Some large giving and even larger thanks have marked the nation's preparation for Thanksgiving.
Some potato growers from Aroostock County, Maine, rolled into Washington the other morning with about 1,000 50-pound sacks of round whites. An 18-wheel rig, dispatched by Harrison Farms, parked near the National Shrine, the largest Catholic church in America, where vans from community food banks, soup kitchens and feeding programs were ready for the potatoes.
By one reckoning, the Maine shipment brought the 100 millionth pound of donated potatoes to hungry or poor people since 1983. That year, two rural Virginia United Methodist ministers, both Vietnam veterans, co-founded the Potato Project. With a pair of immense numbers in mind -- the 20 million Americans who endure hunger each month and the millions of tons of surplus or odd-shaped potatoes wasted annually -- the two ministers moved beyond quoting Scripture on the obligation to feed the poor and assumed responsibility.
Thus radicalized, they became locaters of farmers in the 24 potato-producing states, hunger organizations in all parts of the country and financial supporters everywhere. Filled trucks have been rolling since. Last year the Potato Project, headquartered in Big Island, Va., delivered 15 million pounds of potatoes.
When a crowd of 150 community organizers and their friends came out to celebrate the delivery of the 100 millionth pound, a festive moment, workers from one of the soup kitchens served up what Washington loves most -- a power lunch. It was a bowl of powerful vegetable soup, with chunks of potatoes packed with fresh nutritional zest.
Few vegetables -- and assuredly no meats -- are as health-giving as the potato. It is cholesterol- and fat-free, low in calories and price, high in fiber if unskinned and has six times more potassium than rice or pasta. Potatoes are the reason that soup-kitchen soup is often healthier and more filling than the watery over-seasoned stews served in high-price restaurants.
Ray Harris, the general manager of Harrison Farms, stood near his tractor-trailer as it was being unloaded and spoke about restaurants and stores. It's because they want perfectly shaped wonders -- Grade A specimens -- that farmers are left with tons of nicked or misshapen potatoes. "We used to throw them away," Harris said.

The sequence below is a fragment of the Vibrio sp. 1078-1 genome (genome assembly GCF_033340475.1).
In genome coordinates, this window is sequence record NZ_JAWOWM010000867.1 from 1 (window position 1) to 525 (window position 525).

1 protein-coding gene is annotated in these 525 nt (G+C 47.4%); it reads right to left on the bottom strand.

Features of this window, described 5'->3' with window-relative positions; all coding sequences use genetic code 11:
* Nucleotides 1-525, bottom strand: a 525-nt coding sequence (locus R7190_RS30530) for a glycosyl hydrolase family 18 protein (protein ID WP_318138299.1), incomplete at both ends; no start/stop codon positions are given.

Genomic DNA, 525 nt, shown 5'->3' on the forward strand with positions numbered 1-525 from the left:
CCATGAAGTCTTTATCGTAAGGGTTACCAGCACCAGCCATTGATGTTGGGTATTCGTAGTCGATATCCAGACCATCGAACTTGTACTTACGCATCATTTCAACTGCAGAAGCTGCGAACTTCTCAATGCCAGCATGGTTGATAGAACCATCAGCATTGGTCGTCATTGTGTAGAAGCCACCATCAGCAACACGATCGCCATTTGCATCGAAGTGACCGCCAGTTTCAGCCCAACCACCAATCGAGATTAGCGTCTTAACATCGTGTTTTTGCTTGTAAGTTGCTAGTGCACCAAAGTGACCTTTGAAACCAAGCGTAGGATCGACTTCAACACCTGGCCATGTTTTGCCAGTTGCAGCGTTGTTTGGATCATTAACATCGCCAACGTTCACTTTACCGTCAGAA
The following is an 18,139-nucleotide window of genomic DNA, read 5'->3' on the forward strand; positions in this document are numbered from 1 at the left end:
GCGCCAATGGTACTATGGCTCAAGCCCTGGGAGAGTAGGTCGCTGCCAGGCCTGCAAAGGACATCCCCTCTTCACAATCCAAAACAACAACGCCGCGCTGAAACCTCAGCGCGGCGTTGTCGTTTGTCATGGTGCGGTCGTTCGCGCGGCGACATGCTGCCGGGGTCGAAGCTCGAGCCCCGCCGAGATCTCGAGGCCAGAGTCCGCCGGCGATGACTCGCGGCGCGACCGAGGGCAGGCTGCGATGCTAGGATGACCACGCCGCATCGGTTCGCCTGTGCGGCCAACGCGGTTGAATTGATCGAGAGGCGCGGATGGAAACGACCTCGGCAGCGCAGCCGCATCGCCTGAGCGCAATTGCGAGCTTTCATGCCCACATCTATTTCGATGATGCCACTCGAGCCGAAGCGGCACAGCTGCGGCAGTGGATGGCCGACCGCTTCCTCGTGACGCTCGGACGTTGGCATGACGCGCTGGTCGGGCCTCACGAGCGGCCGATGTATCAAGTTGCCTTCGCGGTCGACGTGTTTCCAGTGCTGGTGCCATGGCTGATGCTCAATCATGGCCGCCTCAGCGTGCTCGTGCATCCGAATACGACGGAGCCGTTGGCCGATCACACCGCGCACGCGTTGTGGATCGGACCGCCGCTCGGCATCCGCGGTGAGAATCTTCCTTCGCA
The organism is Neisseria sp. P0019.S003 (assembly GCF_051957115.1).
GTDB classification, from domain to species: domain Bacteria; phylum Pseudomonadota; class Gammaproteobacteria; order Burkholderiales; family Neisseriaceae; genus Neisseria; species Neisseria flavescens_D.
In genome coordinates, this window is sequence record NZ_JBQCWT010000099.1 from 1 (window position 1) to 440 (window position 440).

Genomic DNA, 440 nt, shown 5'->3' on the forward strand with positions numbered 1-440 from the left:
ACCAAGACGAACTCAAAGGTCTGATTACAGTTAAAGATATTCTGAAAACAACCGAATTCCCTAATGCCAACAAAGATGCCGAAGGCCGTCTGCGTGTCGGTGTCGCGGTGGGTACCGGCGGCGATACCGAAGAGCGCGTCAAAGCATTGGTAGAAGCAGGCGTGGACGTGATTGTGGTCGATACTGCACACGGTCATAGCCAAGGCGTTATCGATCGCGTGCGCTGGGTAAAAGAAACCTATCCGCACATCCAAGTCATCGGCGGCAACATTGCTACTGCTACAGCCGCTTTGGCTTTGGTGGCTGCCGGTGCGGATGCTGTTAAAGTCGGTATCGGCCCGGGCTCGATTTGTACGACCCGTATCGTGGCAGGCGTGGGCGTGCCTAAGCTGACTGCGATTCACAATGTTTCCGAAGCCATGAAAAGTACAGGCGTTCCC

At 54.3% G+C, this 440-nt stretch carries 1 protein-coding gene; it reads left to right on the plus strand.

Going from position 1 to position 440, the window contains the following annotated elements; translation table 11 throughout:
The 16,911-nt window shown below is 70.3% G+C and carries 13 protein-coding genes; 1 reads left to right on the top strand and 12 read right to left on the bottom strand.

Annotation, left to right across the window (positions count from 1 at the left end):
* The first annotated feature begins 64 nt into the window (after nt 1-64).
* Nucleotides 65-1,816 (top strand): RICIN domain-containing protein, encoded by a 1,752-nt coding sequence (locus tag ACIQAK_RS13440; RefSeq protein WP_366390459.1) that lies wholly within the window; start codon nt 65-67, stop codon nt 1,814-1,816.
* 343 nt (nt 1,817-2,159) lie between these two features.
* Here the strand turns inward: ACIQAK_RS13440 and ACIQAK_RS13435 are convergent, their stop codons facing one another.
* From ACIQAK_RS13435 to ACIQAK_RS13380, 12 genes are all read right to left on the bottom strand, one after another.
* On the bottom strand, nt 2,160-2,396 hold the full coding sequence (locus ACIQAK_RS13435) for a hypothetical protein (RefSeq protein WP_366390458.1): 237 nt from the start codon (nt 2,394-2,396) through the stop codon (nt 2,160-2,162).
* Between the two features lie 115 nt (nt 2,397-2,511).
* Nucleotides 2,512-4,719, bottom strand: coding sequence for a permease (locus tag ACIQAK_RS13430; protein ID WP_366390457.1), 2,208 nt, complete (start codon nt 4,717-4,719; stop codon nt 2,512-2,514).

The 1980s saw a surge in food-gleaning programs, ranging from Second Harvest, a national group, to local caterers, bakeries, restaurants, clubs and hotels. Second Harvest has 88 food banks and 112 affiliates in 46 states, with a record 411 million pounds of food distributed that would otherwise have been lost.
Few in Congress have done more than Rep. Tony Hall (D-Ohio), who became chairman of the House Select Committee on Hunger after the 1989 death of Rep. Mickey Leland (D-Tex.). Hall, who spoke at the 100-millionth-pound celebration, said afterward: "The wonderful thing is, you don't need an act of Congress to glean food. Anyone can do it. A friend of mine in my district has a farm with a field of corn. A few summers back, I went into the field with him, and he picked some ears. 'I can't sell these,' he said. A few kernels were missing from each. 'They're imperfect,' he said. 'Americans will buy and eat only perfect-looking food.'
"I found out later that we throw away 60 million tons of so-called imperfect food a year. On that farm in my district, some church people got together, and we've been picking the unsellable corn ever since. Last year we saved four times more food than the year before."
It's needed. The National Conference of Mayors reports that requests for emergency-food assistance increased 19 percent in 27 surveyed cities in 1989. Three out of five people asking for help were children or their parents. An average of 17 percent of the requests went unmet, because the shelves were empty. People were turned away in three-fourths of the cities.
Up against that, 100 million pounds of potatoes are still small potatoes. The heroic work of the Virginia ministers -- they now run the Potato Project full-time, including fund-raising for it -- is a modest example both of what can be done and should be done.
The presence of hungry Americans refutes daily the patriotic blather that we are a great nation. Where's the greatness in letting the hungry stay hungry, while an estimated 20 percent of our grown or produced food is thrown out or left to rot?
Thanksgiving, the feast of plenitude, should be a moment of gratitude for the large numbers of citizens -- including potato farmers and their truckers -- who answer that question by taking action.